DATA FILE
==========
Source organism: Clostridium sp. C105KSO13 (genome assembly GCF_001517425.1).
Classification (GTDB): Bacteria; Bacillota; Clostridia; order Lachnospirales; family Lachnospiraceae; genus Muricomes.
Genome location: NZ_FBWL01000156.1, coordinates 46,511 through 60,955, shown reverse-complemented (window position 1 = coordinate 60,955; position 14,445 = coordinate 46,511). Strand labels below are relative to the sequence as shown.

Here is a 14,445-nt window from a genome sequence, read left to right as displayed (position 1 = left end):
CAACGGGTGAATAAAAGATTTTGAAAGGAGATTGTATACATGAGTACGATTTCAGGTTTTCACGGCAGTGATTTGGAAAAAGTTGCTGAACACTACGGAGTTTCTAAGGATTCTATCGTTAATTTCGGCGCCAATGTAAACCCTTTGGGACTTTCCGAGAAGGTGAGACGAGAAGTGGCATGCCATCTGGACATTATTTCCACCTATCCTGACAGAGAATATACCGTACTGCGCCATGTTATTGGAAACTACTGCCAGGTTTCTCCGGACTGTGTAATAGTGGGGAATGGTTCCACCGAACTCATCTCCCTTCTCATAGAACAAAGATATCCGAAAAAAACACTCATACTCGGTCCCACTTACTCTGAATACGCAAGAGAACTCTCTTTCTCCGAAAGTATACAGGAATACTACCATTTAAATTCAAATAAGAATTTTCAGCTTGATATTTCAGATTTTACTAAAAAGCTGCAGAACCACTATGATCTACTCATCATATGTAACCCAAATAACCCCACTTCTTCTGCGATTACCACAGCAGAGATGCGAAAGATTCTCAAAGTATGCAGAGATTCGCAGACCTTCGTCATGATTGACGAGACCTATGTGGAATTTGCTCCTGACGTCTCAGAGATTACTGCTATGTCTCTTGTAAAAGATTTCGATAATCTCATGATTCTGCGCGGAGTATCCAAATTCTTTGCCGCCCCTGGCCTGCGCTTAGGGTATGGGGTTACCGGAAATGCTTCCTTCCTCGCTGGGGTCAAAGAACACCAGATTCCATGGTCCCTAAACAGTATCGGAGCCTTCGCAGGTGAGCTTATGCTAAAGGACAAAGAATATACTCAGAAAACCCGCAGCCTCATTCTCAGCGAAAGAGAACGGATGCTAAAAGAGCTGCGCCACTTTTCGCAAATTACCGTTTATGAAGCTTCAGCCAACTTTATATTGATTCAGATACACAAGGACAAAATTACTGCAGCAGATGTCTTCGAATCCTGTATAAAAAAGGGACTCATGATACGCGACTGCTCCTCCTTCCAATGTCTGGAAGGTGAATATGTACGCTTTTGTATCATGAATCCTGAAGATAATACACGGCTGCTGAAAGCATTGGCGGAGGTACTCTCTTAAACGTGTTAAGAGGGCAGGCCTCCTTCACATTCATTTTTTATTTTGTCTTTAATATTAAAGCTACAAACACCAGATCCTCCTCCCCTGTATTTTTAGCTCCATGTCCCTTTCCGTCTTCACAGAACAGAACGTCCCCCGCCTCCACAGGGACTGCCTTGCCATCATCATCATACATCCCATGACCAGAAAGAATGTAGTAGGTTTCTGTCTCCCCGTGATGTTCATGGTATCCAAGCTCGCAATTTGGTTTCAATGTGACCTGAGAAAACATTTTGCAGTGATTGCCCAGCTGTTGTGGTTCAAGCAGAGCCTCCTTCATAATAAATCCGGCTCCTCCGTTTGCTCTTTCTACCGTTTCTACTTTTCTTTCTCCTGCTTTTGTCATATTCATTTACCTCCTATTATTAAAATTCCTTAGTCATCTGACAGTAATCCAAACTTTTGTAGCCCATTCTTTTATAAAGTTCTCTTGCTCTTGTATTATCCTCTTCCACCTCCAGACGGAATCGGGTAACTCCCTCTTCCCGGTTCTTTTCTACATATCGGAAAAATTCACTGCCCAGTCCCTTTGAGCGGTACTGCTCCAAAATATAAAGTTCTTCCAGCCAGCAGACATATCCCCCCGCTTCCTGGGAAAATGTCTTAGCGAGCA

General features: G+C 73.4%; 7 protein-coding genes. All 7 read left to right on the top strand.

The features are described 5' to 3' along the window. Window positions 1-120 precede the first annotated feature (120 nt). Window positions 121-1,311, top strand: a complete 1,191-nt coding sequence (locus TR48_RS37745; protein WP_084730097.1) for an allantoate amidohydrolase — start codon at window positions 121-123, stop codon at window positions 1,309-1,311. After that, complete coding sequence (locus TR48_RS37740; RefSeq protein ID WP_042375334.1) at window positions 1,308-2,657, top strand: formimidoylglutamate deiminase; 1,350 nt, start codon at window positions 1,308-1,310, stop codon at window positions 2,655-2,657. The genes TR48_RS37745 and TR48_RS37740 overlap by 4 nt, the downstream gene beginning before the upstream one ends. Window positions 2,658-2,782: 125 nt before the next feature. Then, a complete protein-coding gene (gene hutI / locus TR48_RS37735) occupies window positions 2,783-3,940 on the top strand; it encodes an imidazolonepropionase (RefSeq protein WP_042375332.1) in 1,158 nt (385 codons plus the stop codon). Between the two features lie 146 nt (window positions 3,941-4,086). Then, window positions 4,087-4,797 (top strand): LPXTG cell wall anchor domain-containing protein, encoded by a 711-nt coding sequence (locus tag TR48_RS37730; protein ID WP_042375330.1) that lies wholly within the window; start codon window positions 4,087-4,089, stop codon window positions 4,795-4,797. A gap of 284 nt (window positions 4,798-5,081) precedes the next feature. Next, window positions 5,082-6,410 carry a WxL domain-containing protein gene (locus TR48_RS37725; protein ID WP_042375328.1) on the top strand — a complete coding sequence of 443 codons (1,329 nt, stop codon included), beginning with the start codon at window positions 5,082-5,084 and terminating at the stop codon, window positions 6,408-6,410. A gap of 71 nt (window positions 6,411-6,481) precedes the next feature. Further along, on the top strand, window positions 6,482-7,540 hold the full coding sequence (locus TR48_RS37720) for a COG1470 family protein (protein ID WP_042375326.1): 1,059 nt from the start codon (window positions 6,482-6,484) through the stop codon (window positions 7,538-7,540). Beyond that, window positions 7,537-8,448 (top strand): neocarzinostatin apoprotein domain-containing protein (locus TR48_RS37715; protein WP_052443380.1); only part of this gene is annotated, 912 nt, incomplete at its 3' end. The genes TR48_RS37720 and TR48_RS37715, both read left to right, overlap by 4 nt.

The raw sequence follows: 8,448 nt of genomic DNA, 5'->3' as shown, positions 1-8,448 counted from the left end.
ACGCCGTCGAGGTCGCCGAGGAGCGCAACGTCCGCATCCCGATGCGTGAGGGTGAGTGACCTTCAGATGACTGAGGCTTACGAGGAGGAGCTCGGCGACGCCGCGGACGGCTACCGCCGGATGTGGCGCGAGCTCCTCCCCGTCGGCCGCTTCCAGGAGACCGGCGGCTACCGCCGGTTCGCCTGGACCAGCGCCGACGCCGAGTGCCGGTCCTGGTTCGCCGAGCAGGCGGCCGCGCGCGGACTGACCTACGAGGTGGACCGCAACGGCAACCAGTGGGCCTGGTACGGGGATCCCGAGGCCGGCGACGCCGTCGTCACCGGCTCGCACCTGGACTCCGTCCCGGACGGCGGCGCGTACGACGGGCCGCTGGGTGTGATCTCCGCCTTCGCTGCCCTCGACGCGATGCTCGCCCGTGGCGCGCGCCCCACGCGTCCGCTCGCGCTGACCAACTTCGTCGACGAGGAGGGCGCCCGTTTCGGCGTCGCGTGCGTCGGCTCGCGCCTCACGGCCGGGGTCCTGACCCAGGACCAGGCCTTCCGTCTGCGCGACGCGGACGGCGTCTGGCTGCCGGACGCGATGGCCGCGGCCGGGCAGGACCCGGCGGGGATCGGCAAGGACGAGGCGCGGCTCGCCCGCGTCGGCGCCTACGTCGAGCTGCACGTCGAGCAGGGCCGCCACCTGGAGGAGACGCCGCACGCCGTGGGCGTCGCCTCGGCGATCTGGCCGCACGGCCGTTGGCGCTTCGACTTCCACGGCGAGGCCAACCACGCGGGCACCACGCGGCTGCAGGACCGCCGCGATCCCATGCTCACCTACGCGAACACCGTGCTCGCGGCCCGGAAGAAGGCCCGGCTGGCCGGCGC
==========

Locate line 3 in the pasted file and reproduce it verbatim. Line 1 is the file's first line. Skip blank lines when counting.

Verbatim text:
Genome location: NZ_FBWL01000156.1, coordinates 46,511 through 60,955, shown reverse-complemented (window position 1 = coordinate 60,955; position 14,445 = coordinate 46,511). Strand labels below are relative to the sequence as shown.